Hlaudi Motsoeneng has long left the SABC but the effects of his disastrous policies and decisions are still rippling through the halls of the public broadcaster. As it stands, the SABC owes 64 companies at least R100 million for services. A summary of the losses suffered in both revenue and audience indicates that the bulk of these losses can be directly linked to political interference in editorial decisions during Motsoeneng’s tenure at the SABC. Policies such as the 90% local content quota have directly contributed to a significant portion of the shortfall of revenue. The latest challenge in connection with the revenue loss is the inability of the SABC to broadcast any of the national football team’s games due to liquidity issues, which has since been remedied.
In addition to the financial woes, political parties allege that there has been a discernible bias towards the governing party and are demanding equitable coverage, particularly during election season. The Economic Freedom Fighters (EFF) and the official opposition, the Democratic Alliance (DA), have raised the point concerning bias in the past. The EFF claims that it has been a direct victim of editorial interference and marginalisation at the SABC. More recently, the DA has alleged bias due to the failure on the SABC’s part to air a response to the recent announcement by the President, in his role as the leader of the governing party that it will push for an amendment of the property clause. This is particularly problematic because it is irregular for scheduled programming to be interrupted for a political party to deliver a message, as opposed to a statement issued by the government itself.
Impartiality on the part of the SABC is important because viewers deserve adequate and accurate information about all political parties on issues which affect them – particularly as voters – in the run-up to elections. The SABC is the primary broadcaster and has the widest reach, via both television and radio. As such, it has an obligation to be free from political bias and interference from any source.
When the inquiry was established, all the hearings were intended to be conducted in-camera i.e. in private, effectively preventing the media and the public from accessing the information shared. This is highly problematic because as the public broadcaster, any functions and processes concerning its inner workings must be publicly available. This exclusion was challenged in the South Gauteng High Court in Johannesburg by Media Monitoring Africa (MMA), an organisation which promotes ethical and fair journalism, together with the SOS Support Public Broadcasting Coalition, which campaigns for public broadcasting in the public interest. The organisations filed an urgent application demanding that the SABC open its in-camera inquiry to the public, citing editorial independence at the SABC being a matter of public interest. They argued, rightfully so, that the SABC has an obligation to function fairly and objectively, in the interest of the millions of South Africans who depend on it for information.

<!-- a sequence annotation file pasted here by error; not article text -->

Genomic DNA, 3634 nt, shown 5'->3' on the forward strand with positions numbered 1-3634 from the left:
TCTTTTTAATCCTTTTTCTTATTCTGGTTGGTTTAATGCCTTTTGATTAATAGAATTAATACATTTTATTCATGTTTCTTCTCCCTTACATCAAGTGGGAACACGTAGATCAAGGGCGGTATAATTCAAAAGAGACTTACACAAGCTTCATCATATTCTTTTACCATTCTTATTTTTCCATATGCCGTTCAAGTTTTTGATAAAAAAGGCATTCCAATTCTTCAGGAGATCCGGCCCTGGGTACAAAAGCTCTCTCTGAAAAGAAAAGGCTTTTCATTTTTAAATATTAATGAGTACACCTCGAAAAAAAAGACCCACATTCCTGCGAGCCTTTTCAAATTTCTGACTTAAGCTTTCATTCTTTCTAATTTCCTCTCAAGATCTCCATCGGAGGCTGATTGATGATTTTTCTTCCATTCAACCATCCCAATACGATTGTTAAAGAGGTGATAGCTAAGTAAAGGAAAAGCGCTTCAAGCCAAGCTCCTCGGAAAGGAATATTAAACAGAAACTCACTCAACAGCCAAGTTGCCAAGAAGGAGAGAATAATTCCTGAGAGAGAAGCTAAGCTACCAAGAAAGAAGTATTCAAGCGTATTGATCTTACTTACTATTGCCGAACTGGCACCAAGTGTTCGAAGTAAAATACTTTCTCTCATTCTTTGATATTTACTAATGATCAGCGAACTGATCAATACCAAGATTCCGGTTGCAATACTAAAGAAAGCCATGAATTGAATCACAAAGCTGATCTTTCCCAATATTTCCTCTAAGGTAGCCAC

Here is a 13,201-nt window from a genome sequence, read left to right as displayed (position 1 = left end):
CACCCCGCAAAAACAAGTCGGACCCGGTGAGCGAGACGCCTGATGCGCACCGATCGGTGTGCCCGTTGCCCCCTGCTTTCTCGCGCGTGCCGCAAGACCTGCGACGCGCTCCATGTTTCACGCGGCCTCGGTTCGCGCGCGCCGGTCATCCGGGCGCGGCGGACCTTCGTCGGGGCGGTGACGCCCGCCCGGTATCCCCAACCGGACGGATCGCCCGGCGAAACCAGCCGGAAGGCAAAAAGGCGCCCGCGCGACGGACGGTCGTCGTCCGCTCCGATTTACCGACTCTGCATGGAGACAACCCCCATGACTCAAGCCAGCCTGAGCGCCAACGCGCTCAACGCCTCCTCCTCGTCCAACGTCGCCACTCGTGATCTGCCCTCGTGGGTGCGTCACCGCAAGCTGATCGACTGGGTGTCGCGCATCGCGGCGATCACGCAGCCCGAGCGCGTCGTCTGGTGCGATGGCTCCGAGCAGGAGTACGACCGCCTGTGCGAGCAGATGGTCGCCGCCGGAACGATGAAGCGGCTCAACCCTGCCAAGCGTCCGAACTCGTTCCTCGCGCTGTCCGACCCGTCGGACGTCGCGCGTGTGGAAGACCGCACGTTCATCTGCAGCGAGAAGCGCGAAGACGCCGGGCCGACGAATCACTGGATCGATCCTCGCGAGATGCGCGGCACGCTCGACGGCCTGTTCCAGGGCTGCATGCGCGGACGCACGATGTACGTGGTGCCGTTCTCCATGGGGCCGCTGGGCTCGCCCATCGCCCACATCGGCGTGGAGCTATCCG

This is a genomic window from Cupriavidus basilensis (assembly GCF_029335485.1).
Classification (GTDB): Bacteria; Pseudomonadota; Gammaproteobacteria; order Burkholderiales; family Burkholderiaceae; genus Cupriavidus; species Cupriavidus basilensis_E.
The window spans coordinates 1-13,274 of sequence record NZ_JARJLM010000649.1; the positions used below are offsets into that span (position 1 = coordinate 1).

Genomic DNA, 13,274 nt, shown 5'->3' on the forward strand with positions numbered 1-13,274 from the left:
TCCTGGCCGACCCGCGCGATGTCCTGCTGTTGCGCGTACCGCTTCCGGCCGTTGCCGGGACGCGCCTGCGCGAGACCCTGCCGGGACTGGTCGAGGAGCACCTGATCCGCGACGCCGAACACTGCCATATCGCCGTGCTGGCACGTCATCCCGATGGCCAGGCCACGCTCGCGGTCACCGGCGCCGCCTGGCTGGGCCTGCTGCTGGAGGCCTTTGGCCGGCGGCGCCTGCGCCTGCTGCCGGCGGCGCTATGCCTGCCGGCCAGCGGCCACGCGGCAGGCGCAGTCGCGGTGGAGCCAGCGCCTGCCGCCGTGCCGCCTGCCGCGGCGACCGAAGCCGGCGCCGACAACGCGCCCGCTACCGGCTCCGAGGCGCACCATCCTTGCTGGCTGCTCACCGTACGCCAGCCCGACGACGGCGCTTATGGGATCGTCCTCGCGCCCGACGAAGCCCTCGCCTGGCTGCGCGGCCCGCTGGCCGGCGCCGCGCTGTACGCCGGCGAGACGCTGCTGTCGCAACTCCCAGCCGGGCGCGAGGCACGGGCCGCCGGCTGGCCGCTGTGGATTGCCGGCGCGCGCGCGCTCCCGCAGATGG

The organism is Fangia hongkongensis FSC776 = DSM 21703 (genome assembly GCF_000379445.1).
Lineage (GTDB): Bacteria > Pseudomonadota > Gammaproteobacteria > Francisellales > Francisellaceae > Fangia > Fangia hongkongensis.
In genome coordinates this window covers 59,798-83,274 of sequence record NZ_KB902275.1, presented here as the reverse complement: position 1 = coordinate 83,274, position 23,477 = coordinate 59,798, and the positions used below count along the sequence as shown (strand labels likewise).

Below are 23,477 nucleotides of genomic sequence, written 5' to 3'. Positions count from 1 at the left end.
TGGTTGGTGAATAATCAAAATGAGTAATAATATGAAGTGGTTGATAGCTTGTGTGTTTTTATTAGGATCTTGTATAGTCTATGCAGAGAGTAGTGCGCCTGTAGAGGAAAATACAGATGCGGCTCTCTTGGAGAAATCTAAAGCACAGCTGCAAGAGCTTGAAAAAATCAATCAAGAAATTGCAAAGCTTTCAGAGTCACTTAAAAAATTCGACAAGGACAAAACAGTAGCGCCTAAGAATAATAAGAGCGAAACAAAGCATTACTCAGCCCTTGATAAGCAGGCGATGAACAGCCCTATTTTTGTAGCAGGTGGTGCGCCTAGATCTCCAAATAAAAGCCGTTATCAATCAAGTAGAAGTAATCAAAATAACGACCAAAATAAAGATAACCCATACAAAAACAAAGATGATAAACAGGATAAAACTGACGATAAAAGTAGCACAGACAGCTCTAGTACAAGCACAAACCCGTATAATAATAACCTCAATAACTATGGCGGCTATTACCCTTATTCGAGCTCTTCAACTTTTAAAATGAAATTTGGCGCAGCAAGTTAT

An out-of-court settlement was reached whereby whistle-blowers will remain protected, but the most pertinent parts will remain available to the media and the general public. The settlement is a welcome compromise on the part of the SABC. In the past, a lengthy legal battle would likely have followed, effectively stalling the work of the commission and the recovery of the broadcaster, whilst simultaneously haemorrhaging money to pay legal fees.
With media having been hailed as the fourth estate in defending the South African constitutional democracy, it comes as no surprise that there is consistently such fierce action to protect of the independence of the SABC. The media has been instrumental in the exposure of rampant corruption and a myriad of human rights violations, and any threat to it must be extinguished expeditiously. The SABC – being the largest broadcaster in the country – must toe the line and operate with its constitutional mandate as a key consideration. The out-of-court settlement serves to reaffirm the fundamental values of openness and accountability, as envisaged by the Constitution.
The appointment of a new Board, a new Chief Operating Officer – Chris Maroleng – together with Chief Executive Officer, Madoda Mxakwe, and Chief Financial Officer Yolande van Biljon, all with impressive credentials, are notable changes made to top management.
Despite these changes, National Treasury remains reluctant to offer a bailout until the SABC proves their stability. Furthermore, whilst the SABC has been engaged in ongoing transformation and the establishment of the inquiry being another positive step, whether the recommendations made by the commission will be implemented and contribute to any real change, remains to be seen. While there is a sense of fatigue among the public regarding the efficacy of, and need for commissions of inquiry, it is still necessary that the work of SABC inquiry continue. It is vital for the SABC as a public broadcaster to woo the South African public and reassure the nation of its place in a society based on accountability, responsiveness and openness.
By Rebecca Sibanda: Legal Assistant, Centre for Constitutional Rights
15 August 2018
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